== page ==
Ikkomon (一刻者)


Ikkomon is another honkaku imo-jochu (sweet potato shochu) from Miyazaki Prefecture, but what sets it apart is that even the base of the mash is made using malted sweet potatoes (most other shochu use malted rice), making it a 100% sweet potato shochu. It might be a bit intense for some, but imo-jochu-lovers will thoroughly enjoy the rich mouthfeel and deep aroma of the drink. Once you get familiar with shochu, this is one that you'll definitely want to try. 

Tomi no Hozan (富乃宝山)

"TOMI NO HOZAN" by rhosoi is licensed under CC BY 2.0


Tomi no Hozan is one of the three main shochu produced by Nishi Shuzo, another distillery based in Kagoshima. The company is so particular about the ingredients that go into its shochu that it even owns and operates its own sweet potato farm, meaning it truly handles every step of the production process, all the way down to the growing and harvesting of the sweet potatoes themselves. The resulting honkaku shochu is crisp, with lovely notes of citrus that make it stand apart from its competitors. 

Iso no Namihei (いその波平)


Iso no Namihei was originally created as a special one-off shochu for a party celebrating the 45th anniversary of the famous manga called "Sazae-san." However, it was such a hit that people requested that it be produced as a normal part of the distillery's lineup. Iso no Namihei is an unfiltered imo-jochu (sweet potato shochu) that is filled with umami and sweetness while being remarkably free from off-tastes, making it easy to drink.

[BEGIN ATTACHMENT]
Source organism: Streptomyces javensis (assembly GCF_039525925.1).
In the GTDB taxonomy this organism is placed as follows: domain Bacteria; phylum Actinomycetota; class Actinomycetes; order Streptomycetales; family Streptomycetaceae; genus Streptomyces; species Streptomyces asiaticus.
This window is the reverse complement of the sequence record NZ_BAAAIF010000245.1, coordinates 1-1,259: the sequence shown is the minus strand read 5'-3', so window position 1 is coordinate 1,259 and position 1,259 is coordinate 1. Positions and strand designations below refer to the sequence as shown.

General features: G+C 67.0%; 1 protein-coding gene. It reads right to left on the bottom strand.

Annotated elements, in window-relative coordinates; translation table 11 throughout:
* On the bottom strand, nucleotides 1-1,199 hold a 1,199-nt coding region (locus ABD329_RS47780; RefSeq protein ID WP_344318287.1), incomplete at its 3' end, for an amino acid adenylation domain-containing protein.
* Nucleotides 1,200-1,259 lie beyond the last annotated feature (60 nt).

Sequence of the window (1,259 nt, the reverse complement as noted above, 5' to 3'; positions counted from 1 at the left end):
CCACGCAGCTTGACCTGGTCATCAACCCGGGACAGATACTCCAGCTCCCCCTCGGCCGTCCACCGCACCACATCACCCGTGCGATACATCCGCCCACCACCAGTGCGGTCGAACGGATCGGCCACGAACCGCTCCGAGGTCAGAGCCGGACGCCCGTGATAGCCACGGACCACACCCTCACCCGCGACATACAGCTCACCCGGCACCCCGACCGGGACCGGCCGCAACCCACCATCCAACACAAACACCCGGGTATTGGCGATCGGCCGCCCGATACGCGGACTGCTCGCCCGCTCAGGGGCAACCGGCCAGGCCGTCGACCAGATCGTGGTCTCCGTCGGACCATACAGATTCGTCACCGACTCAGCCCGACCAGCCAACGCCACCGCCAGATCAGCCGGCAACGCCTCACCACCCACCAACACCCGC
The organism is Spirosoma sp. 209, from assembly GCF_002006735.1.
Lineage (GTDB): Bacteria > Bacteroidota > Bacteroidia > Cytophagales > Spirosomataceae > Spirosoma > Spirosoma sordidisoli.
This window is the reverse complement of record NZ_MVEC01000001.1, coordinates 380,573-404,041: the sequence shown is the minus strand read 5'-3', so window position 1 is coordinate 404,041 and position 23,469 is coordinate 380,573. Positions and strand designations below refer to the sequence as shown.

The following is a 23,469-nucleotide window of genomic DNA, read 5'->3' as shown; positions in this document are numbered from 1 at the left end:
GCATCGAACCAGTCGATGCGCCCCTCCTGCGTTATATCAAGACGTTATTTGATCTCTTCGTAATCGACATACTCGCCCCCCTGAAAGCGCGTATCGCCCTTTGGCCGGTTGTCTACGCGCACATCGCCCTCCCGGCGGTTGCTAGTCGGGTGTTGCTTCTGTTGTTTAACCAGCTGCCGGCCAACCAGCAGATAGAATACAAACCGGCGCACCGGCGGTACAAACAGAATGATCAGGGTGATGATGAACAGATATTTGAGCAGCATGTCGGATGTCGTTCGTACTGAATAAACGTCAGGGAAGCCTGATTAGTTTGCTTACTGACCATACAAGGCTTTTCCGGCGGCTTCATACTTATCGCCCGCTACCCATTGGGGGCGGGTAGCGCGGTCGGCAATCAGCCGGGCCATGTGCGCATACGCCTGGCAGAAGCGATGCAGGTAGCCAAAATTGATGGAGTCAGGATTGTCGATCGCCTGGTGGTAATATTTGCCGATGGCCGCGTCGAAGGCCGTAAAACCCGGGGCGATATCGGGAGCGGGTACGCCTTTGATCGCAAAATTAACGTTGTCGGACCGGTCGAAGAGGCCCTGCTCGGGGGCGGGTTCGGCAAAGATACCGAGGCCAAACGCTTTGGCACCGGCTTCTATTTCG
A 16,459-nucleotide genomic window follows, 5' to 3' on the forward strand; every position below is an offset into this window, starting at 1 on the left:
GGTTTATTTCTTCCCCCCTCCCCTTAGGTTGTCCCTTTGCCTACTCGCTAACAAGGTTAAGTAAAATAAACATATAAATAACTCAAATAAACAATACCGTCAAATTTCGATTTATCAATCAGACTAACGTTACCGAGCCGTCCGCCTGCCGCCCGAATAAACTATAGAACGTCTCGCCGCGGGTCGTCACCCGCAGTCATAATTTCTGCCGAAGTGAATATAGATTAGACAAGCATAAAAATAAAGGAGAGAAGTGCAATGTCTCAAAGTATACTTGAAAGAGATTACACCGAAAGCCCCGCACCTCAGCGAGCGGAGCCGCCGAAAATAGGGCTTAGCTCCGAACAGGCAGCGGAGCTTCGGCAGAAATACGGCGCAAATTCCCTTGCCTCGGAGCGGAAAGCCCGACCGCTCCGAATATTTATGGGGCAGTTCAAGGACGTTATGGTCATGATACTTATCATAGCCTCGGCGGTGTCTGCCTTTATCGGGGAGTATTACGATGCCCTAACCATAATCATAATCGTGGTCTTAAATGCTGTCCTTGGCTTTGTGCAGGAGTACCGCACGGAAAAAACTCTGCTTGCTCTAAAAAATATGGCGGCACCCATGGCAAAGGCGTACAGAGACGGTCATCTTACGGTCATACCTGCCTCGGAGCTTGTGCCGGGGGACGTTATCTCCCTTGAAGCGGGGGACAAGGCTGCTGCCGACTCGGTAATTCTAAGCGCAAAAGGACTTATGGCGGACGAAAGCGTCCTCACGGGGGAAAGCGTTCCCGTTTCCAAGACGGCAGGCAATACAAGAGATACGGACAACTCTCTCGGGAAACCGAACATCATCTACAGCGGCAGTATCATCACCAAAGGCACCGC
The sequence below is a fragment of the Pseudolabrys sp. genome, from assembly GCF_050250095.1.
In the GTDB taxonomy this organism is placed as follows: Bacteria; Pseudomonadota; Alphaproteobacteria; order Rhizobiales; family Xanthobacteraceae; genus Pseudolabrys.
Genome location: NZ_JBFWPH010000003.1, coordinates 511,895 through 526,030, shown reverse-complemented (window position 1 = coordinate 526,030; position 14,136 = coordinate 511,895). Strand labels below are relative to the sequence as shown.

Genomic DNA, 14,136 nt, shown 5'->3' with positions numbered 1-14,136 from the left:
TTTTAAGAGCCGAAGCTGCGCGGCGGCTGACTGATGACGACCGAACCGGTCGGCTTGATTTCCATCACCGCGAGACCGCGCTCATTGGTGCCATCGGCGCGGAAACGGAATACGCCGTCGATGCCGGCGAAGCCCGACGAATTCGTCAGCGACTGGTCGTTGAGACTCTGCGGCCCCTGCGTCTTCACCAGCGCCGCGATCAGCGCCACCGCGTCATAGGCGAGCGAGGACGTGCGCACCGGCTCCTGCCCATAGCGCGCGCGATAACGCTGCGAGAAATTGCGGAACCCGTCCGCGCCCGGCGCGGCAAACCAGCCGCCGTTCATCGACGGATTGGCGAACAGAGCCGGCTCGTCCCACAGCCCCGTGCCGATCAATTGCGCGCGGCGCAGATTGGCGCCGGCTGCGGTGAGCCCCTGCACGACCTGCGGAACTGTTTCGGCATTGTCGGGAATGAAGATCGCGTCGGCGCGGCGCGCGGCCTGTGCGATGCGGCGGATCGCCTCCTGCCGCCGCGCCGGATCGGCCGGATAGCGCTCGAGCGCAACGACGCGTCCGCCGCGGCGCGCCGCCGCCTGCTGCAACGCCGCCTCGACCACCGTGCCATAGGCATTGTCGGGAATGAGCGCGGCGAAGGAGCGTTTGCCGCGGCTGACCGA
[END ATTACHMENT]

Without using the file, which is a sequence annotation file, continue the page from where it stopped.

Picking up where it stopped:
Kumesen (久米仙)


Awamori could have its own article dedicated to brands worth trying, so we would be remiss not to include at least one in this article. Kumesen is a popular awamori brand made on Kume Island in Okinawa. The awamori is made using delicious, natural spring water drawn from underground, below the distillery, and almost every step of the process is done by hand. The resulting awamori is fruity, fresh, and easy to enjoy for almost anyone.

Mitake (三岳)


Mitake is a honkaku imo-jochu (sweet potato shochu) made on Yakushima, an island and World Natural Heritage Site off the southern coast of Kagoshima. Yakushima is home to a unique ecosystem and huge stretches of untouched nature, and the island has incredibly fresh groundwater thanks to a very high volume of rainfall throughout the year. This fresh water is used to make Mitake shochu, which is produced in limited batches each year, making it a bit more difficult to find. When you enjoy a glass of Mitake (hopefully during a stay on Yakushima), try it mixed with warm water to really draw out all the marvelous aromas and flavors. 

Enjoy Shochu - Japan's Less-Known Alcoholic Beverage!

Sake is the first alcohol that comes to mind for most people when they think of Japan, but shochu shouldn't be missed, either. It's versatile, delicious, and has so much more depth to it than meets the eye! The next time you're ordering drinks in Japan (or at a Japanese restaurant somewhere), why not give shochu a try?


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The information in this article is accurate at the time of publication.